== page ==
An English Doctor in Japan
This entertaining memoir takes the reader at pace through Dr Gabriel Symonds’s unusual career as an English doctor in Japan, but there is much to his story before he got there: hitch-hiking to India on leaving school, disturbing incidents in the dissecting room at medical school, the antics of an eccentric bisexual fellow student, trials of life as a junior hospital doctor, attack by a drunken Irish colleague, and work in ‘heartsink’ general practices in deprived areas of London.
Life in Japan is equally eventful, and includes encounters with incompetent physicians and a Japanese surgeon known as ‘the butcher’.
This is contrasted with the ‘ideal’ practice he eventually set up, the Tokyo British Clinic, where we meet a host of colourful characters: minor royalty, a clutch of ambassadors, visiting pop singers, and a famous pianist—as well as many ordinary patients with extraordinary stories.
£12.00 (+ £2.50 postage)
Available on Amazon
Of particular interest are Dr Symonds’s perhaps outspoken views on general check-ups, statins, animal experiments, psychiatry, and smoking.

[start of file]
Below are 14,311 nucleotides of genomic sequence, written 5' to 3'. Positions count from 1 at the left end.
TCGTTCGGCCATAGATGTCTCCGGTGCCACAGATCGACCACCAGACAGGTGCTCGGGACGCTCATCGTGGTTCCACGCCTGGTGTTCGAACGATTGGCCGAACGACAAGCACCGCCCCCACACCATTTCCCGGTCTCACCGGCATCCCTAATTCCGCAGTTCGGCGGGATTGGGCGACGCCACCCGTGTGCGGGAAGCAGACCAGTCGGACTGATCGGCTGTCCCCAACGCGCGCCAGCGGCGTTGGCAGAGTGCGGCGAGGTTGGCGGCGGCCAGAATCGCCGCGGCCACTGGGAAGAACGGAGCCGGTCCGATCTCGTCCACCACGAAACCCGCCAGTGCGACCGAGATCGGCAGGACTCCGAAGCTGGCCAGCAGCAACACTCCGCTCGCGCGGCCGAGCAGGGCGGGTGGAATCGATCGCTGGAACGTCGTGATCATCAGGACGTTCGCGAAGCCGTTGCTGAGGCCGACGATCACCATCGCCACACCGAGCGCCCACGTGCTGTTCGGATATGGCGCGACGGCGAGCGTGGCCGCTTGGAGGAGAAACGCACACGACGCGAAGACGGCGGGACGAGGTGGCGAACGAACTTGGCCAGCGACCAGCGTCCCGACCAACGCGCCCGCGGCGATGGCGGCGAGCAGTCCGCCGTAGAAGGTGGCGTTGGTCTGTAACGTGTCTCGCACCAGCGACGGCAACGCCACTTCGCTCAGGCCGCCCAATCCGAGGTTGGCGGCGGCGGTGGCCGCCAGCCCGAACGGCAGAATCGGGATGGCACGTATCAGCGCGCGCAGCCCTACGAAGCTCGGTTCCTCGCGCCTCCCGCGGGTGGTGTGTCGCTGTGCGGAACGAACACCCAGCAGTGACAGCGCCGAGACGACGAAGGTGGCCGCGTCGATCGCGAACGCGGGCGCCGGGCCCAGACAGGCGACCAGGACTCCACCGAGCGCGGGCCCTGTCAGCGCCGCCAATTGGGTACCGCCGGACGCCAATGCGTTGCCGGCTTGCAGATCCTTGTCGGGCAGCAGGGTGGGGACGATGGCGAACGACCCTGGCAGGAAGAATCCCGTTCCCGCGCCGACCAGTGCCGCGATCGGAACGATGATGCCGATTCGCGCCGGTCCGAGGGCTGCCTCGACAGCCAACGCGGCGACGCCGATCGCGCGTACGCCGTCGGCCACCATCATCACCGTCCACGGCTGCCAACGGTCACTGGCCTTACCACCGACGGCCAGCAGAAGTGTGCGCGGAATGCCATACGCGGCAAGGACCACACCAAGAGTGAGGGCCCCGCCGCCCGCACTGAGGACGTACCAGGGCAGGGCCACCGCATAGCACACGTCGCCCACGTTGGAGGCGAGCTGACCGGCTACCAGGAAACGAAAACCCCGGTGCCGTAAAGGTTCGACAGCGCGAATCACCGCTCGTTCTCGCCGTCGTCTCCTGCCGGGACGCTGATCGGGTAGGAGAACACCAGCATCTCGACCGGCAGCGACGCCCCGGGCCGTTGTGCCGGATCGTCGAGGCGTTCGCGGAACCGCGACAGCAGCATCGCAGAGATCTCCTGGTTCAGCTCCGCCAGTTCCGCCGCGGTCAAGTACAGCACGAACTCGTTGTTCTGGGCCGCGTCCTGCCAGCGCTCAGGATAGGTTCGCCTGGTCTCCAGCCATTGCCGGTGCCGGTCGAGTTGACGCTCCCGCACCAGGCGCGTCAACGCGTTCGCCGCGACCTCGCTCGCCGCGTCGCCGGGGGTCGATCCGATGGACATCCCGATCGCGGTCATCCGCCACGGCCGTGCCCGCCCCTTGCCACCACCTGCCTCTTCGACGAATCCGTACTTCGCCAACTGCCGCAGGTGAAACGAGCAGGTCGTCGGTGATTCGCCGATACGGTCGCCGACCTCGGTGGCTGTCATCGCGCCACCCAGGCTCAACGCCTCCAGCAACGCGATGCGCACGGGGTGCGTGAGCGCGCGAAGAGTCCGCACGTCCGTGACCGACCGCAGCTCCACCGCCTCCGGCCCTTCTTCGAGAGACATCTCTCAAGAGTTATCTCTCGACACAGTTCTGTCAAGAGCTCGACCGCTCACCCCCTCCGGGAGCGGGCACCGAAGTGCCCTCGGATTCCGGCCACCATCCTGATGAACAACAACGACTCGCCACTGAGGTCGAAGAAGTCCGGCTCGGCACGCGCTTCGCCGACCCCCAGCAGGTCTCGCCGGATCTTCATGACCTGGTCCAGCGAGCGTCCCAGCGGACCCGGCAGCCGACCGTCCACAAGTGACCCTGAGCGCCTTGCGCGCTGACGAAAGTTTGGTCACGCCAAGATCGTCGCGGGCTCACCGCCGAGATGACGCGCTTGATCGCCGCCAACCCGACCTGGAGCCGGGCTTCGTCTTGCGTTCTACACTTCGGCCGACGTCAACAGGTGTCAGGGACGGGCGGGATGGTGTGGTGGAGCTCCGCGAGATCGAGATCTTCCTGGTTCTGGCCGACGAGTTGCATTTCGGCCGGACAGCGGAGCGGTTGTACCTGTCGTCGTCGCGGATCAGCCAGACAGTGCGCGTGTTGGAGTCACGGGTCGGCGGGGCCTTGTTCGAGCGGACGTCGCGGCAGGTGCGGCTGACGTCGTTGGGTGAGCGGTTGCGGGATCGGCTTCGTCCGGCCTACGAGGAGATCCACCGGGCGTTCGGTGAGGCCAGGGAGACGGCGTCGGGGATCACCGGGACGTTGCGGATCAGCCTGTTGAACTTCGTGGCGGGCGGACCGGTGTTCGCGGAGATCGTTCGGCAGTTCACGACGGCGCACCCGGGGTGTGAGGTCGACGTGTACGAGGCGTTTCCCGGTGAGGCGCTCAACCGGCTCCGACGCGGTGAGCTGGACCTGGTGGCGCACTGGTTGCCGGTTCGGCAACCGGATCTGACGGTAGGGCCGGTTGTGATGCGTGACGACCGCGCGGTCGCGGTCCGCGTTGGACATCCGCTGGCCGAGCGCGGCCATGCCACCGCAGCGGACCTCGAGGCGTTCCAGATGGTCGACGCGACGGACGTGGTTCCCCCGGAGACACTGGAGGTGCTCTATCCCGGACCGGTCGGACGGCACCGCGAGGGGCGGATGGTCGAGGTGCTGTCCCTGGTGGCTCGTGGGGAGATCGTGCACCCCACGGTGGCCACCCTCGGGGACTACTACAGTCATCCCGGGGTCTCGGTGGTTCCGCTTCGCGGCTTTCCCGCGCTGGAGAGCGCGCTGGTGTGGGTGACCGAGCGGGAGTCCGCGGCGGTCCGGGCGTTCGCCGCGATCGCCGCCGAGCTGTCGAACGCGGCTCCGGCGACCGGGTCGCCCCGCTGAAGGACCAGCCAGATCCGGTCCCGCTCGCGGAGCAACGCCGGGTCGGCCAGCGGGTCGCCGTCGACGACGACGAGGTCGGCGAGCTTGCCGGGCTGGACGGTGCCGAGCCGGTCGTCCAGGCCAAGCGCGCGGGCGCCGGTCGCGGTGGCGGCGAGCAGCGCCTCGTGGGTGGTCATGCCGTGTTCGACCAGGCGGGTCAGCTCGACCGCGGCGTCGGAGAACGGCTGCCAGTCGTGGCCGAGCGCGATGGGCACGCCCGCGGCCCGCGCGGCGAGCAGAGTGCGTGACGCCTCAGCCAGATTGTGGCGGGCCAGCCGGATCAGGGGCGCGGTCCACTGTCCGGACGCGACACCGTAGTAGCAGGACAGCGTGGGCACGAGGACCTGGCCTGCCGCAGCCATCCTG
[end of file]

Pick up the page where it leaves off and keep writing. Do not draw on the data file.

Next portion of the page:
Although it may raise a few hackles, he does not shy away from discussing controversial issues such as circumcision, female genital mutilation, and his critical observations on terminal care in Japanese hospitals.
5 out of 5 stars What is your doctor really thinking?
Reviewed in Japan on December 14, 2020
I've always wondered what goes on inside the head of a physician. Obviously professional ethics prevents them from discussing patients and their problems by name. But Dr. Gabriel Symonds has found a way to tell his story while maintaining confidentiality, and it's quite a story. Only a small number of foreign physicians have practiced medicine in Japan during the post-WW2 period, and even fewer (if any) have spun together such an informative package. Symonds, a London native, has strong feelings about various aspects of diagnosis and treatment, and doesn't pull any punches when it comes to discussing shortcomings of the Japanese health care system. The result is a book that is inspiring, entertaining and enlightening. What's more, An English Doctor in Japan turned out to be a great read while stuck at home during the pandemic!